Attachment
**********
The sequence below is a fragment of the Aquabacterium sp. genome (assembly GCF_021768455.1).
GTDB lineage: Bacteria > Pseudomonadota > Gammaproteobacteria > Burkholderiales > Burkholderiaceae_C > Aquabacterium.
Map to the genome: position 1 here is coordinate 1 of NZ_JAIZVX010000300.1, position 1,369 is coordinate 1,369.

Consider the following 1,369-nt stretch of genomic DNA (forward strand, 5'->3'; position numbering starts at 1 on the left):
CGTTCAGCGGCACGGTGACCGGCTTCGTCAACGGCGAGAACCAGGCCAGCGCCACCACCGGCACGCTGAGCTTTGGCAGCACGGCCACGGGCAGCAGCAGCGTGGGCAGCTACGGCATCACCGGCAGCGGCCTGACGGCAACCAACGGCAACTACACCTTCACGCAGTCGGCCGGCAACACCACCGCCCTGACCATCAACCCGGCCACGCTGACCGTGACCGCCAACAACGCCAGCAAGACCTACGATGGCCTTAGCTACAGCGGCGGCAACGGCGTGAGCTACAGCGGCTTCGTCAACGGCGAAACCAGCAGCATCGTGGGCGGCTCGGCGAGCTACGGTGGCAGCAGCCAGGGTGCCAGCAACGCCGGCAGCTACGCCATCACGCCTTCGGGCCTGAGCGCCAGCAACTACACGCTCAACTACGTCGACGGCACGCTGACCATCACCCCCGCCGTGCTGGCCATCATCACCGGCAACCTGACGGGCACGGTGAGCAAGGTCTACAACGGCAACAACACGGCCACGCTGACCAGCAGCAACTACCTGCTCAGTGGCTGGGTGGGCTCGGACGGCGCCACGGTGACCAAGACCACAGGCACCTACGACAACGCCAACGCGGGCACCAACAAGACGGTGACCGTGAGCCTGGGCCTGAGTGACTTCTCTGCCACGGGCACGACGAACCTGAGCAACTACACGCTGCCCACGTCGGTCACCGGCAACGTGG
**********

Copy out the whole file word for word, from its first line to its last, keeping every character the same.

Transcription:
The sequence below is a fragment of the Aquabacterium sp. genome (assembly GCF_021768455.1).
GTDB lineage: Bacteria > Pseudomonadota > Gammaproteobacteria > Burkholderiales > Burkholderiaceae_C > Aquabacterium.
Map to the genome: position 1 here is coordinate 1 of NZ_JAIZVX010000300.1, position 1,369 is coordinate 1,369.

Consider the following 1,369-nt stretch of genomic DNA (forward strand, 5'->3'; position numbering starts at 1 on the left):
CGTTCAGCGGCACGGTGACCGGCTTCGTCAACGGCGAGAACCAGGCCAGCGCCACCACCGGCACGCTGAGCTTTGGCAGCACGGCCACGGGCAGCAGCAGCGTGGGCAGCTACGGCATCACCGGCAGCGGCCTGACGGCAACCAACGGCAACTACACCTTCACGCAGTCGGCCGGCAACACCACCGCCCTGACCATCAACCCGGCCACGCTGACCGTGACCGCCAACAACGCCAGCAAGACCTACGATGGCCTTAGCTACAGCGGCGGCAACGGCGTGAGCTACAGCGGCTTCGTCAACGGCGAAACCAGCAGCATCGTGGGCGGCTCGGCGAGCTACGGTGGCAGCAGCCAGGGTGCCAGCAACGCCGGCAGCTACGCCATCACGCCTTCGGGCCTGAGCGCCAGCAACTACACGCTCAACTACGTCGACGGCACGCTGACCATCACCCCCGCCGTGCTGGCCATCATCACCGGCAACCTGACGGGCACGGTGAGCAAGGTCTACAACGGCAACAACACGGCCACGCTGACCAGCAGCAACTACCTGCTCAGTGGCTGGGTGGGCTCGGACGGCGCCACGGTGACCAAGACCACAGGCACCTACGACAACGCCAACGCGGGCACCAACAAGACGGTGACCGTGAGCCTGGGCCTGAGTGACTTCTCTGCCACGGGCACGACGAACCTGAGCAACTACACGCTGCCCACGTCGGTCACCGGCAACGTGG